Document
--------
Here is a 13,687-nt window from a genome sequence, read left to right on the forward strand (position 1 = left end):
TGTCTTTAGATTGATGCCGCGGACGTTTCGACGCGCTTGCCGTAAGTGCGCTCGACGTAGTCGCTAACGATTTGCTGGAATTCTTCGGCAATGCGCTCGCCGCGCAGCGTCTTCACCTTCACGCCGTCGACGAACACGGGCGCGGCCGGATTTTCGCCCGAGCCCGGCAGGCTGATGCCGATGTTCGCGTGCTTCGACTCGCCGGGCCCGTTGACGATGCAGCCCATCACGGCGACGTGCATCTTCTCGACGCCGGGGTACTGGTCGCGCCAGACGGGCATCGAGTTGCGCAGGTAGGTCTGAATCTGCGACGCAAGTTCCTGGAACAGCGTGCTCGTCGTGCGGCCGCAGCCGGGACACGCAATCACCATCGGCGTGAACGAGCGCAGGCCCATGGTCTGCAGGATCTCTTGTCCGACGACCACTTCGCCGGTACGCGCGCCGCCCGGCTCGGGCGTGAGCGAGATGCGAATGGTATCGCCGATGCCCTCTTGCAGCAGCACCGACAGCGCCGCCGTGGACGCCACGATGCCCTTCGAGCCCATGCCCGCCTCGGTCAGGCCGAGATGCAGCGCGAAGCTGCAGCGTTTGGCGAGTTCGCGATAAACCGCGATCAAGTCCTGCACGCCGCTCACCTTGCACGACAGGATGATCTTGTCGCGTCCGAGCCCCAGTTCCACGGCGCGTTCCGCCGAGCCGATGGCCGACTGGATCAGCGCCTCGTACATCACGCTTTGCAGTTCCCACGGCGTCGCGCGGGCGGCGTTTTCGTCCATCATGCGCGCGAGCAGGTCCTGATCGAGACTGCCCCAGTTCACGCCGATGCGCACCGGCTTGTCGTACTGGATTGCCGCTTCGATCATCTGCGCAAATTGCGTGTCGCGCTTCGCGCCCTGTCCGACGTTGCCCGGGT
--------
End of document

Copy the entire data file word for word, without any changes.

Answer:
Here is a 13,687-nt window from a genome sequence, read left to right on the forward strand (position 1 = left end):
TGTCTTTAGATTGATGCCGCGGACGTTTCGACGCGCTTGCCGTAAGTGCGCTCGACGTAGTCGCTAACGATTTGCTGGAATTCTTCGGCAATGCGCTCGCCGCGCAGCGTCTTCACCTTCACGCCGTCGACGAACACGGGCGCGGCCGGATTTTCGCCCGAGCCCGGCAGGCTGATGCCGATGTTCGCGTGCTTCGACTCGCCGGGCCCGTTGACGATGCAGCCCATCACGGCGACGTGCATCTTCTCGACGCCGGGGTACTGGTCGCGCCAGACGGGCATCGAGTTGCGCAGGTAGGTCTGAATCTGCGACGCAAGTTCCTGGAACAGCGTGCTCGTCGTGCGGCCGCAGCCGGGACACGCAATCACCATCGGCGTGAACGAGCGCAGGCCCATGGTCTGCAGGATCTCTTGTCCGACGACCACTTCGCCGGTACGCGCGCCGCCCGGCTCGGGCGTGAGCGAGATGCGAATGGTATCGCCGATGCCCTCTTGCAGCAGCACCGACAGCGCCGCCGTGGACGCCACGATGCCCTTCGAGCCCATGCCCGCCTCGGTCAGGCCGAGATGCAGCGCGAAGCTGCAGCGTTTGGCGAGTTCGCGATAAACCGCGATCAAGTCCTGCACGCCGCTCACCTTGCACGACAGGATGATCTTGTCGCGTCCGAGCCCCAGTTCCACGGCGCGTTCCGCCGAGCCGATGGCCGACTGGATCAGCGCCTCGTACATCACGCTTTGCAGTTCCCACGGCGTCGCGCGGGCGGCGTTTTCGTCCATCATGCGCGCGAGCAGGTCCTGATCGAGACTGCCCCAGTTCACGCCGATGCGCACCGGCTTGTCGTACTGGATTGCCGCTTCGATCATCTGCGCAAATTGCGTGTCGCGCTTCGCGCCCTGTCCGACGTTGCCCGGGT